Scare-a-Con, Verona, NY
September 12 and 13 at the Turning Stone Resort and Casino
Put out an APB for AMH
If this is my farewell tour of the convention circuit, I’m glad I’m checking out new things and putting a positive spin on that chapter of my life. A week and a half ago, I headed out with my dear friend Mike Cucinotta to a con in a casino in the middle of upstate NY, and though I didn’t do much, it was a memorable experience.
I realized once I got there, this con wasn’t about meeting horror people. It was about grabbing a new clutch of life that I could speak about years from now. That started with Mike, who picked me up Saturday morning around 8:30 am, and off we went. It was great to catch up with a friend after a year without talking, and realize we still have the love that makes true friendships. Five hours of travel went by fairly quickly, as we talked about our families, living in the five boroughs, and all things horror. With about an hour left, he turned me on to How Did This Get Made?, a hilarious podcast about bad films. Apropos that he should engage me with the episode where they covered the dreadful HALLOWEEN III: SEASON OF THE WITCH.
We arrived in a huge parking lot with a high tower jutting into the heavens, the Turning Stone Resort and Casino. The multitudes of cars led me to believe this might be one booming con, which would have surprised the Hell out of me. I wasn’t thinking most of these cars belonged to gamblers, not only the truth but the logical option. As for the con itself, we headed up to the 2nd floor and found what looked like a gymnasium, broken into six aisles and one section set up for panels. As we made our way through, I noticed something unique to this con: the vendors and guests were all jumbled up. I’d pass two vendors, then come to Ken Foree, then another vendor, and so on. This is poor organization, and made it hard for me to find guests even at a con this small. Even the map/ schedule that Mike had picked up did us little good (bonus points for it looking like an old fashioned TV Guide, though).
My other big surprise was that at 2 pm on Saturday, traditionally the busiest point of a con, the place was dead, which is great for fans, but bad for business. If you’re looking for a quiet con where you can spend a lot of time with the guests, Scare-a-Con is the one. I only wish this was five years ago, when I would have been snatching up autographs right and left. But my budget was limited, and those times are long gone, even if it would be nice to have a signed 8×10 of Joe Bob Briggs, who I’ve wanted to meet for years.
The small crowd also would’ve left me plenty of time to conduct interviews, but the interview machine in my head wasn’t functioning. I tried to put questions together for Kristina Klebe, who Mike knows socially, but failed. Some dude saw my Slayer shirt and told me I had to discuss the band with Felissa Rose, who had just produced their newest video. But even with that “in,” I would have conducted some lousy discussions, so I didn’t even attempt any.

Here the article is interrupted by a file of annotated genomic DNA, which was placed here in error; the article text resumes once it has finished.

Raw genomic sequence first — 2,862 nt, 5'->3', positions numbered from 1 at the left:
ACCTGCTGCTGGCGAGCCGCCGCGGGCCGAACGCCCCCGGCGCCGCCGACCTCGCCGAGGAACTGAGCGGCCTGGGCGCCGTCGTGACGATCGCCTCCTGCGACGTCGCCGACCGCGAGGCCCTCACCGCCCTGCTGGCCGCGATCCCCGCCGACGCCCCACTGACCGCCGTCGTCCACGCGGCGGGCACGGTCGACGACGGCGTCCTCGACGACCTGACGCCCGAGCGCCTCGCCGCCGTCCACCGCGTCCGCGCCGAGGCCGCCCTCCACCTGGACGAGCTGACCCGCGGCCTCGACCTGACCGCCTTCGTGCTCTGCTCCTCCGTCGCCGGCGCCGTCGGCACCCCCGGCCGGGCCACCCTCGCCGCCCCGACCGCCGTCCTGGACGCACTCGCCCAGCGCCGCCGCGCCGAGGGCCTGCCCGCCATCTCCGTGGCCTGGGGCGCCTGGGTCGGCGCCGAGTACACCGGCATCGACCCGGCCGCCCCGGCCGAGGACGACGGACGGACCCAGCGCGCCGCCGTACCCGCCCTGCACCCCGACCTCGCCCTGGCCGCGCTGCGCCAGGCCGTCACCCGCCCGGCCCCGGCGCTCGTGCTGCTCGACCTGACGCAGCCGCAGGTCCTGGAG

Even with a quiet scene and not much to do at the con itself, we did explore some other parts of the hotel. Mike went and gambled away the $11 the hotel gave him, playing slots that we couldn’t understand to look at them. And then there was the buffet. Mike kept telling me that casinos always have cheap buffets, which is what I learned from about 30 years of my mom’s side of the family taking trips to Las Vegas. All our knowledge of pricing was off, though, and it cost us $25 each. We hit the Seasons Harvest at around 4. I had intent to explore all “7 regions” of the world’s cuisine the sign had mentioned, including the “salad region” and the “seafood region. Even though I put away three full trays, and the food was pretty good, I still don’t feel I got the best of it.
Before heading out, we returned briefly to the con, where I found this:
Oh dear God, this provided Mike entertainment for the rest of the weekend. He was all over Facebook posting about the whereabouts of Anthony Michael Hall, tying in a bunch of Hall’s flicks to the joke. The next day, we’d discover that Rusty # 2 Jason Lively had disappeared too. I told Mike that Ethan Embry had better watch out, and we both surmised that damn kid from Roseanne was to blame.
Off to our room at the Quality Inn, in nearby Rome, NY. I showered and lie down to enjoy a triple feature of quality horror on SyFy: 1408, THE CONJURING, and one terrifying number I’d never seen before, SINISTER.
Little did I know in the middle of it I’d end up at my 2nd “all you can eat” of the day, and it wasn’t even my idea. Mike was hungry, so we headed out to the Denny’s attached to the hotel for some never ending pancake action. Bloated and tired, we returned to the room and fell out for the night.
We returned to the con early Sunday, but not before a stop at Dunkin Donuts across the street from the casino, which led to this:
Seriously? So if you’re a recovering alcoholic, don’t worry! They’ll make sure you fall off the wagon! And when you leave, you can wake yourself up with a nice cup of joe at Dunkin.
With nothing going on at the con, we briefly stopped to listen to C. Thomas Howell discuss some of his roles in real “actory” talk. A twirl or two around, and we headed out into the chilly air of Verona, NY.
It was a long trip home, and I was really tired. But then I saw the biggest rainbow I’d ever seen. I get the sense that I’m not long for conventions, but you can’t top a long trip with a great friend to a con at a casino, when it ends with a rainbow. I only hope the rest of my farewell tour will be just as memorable.